A handful of the ice fishermen must have heard the motor and came out of their shanties. A few called to him. Geraci turned his face into the wind and headed the other way, southwest around Green Island, an uninhabited little bird sanctuary, the long way to the mainland. Then he looked back. The ice fishermen seemed to be pointing at him and laughing, but no one was following him.
No airplanes that he could see or hear.
As he passed the skeletal lighthouse on Green Island—more of a scaffolding, really—the mainland came into view. Geraci kept his eyes on that lighthouse, but there didn’t seem to be anyone up there. He was waiting for the other shoe to drop, and it kept not dropping.
There were no ice fishermen that he could see anywhere near the coastline. He pointed the tractor toward what looked like a sloping bit of shore he could pull onto.
As he drew closer to land, he had to plow through bigger drifts, a few higher than the plow blade, several that forced him to throw the tractor into reverse and make an end run around the piled-up snow. Several times, he jammed the blade into the ice too hard and nearly got stuck.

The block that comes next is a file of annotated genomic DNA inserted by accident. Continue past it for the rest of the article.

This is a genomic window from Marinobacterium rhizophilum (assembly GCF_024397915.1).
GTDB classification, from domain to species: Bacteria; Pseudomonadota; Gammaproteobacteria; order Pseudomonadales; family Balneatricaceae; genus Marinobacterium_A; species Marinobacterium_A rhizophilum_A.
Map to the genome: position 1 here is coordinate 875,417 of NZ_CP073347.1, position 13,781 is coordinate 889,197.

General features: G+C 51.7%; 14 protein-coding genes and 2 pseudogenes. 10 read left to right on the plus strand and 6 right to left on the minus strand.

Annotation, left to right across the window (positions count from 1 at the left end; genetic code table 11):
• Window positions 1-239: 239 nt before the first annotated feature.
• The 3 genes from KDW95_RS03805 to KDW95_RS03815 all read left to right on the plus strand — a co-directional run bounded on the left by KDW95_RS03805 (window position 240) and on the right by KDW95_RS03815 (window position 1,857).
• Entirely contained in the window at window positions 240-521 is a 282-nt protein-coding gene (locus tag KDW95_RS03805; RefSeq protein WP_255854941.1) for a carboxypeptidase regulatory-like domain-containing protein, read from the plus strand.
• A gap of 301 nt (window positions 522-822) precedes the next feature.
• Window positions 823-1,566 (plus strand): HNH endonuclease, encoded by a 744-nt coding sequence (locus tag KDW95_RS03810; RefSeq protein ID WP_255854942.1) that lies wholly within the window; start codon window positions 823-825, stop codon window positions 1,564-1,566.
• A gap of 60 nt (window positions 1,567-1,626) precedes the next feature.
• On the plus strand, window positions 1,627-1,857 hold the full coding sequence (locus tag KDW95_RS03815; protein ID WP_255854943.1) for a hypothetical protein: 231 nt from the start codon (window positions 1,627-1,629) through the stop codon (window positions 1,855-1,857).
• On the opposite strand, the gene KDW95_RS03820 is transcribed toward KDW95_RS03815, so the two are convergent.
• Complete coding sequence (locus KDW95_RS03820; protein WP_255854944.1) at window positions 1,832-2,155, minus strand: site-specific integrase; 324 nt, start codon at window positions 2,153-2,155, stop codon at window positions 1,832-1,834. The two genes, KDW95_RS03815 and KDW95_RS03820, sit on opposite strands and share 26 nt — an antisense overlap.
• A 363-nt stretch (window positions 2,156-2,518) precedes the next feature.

Then, finally, he did get stuck.
Just like that, he buried the tractor in snow up to the hubs of the rear wheels. He went back and forth a few times. The plow blade seemed to be stuck in a crack in the ice. The ice made dull cracking noises. The rear wheels spun and melted patches beneath them but didn’t move the tractor at all. Wisps of acrid black smoke wafted from the engine.
Geraci climbed down into snow and immediately cursed his stupidity. The snow was wet and so, now, were his feet. He had on Italian loafers, when he could have lifted the caretaker’s boots, too. He grabbed the manuscript and sized up the task ahead: maybe half a mile to go. He regarded the stuck tractor. As if in answer to a prayer he hadn’t gotten around to offering up, there was a dull grinding noise, like a building about to collapse.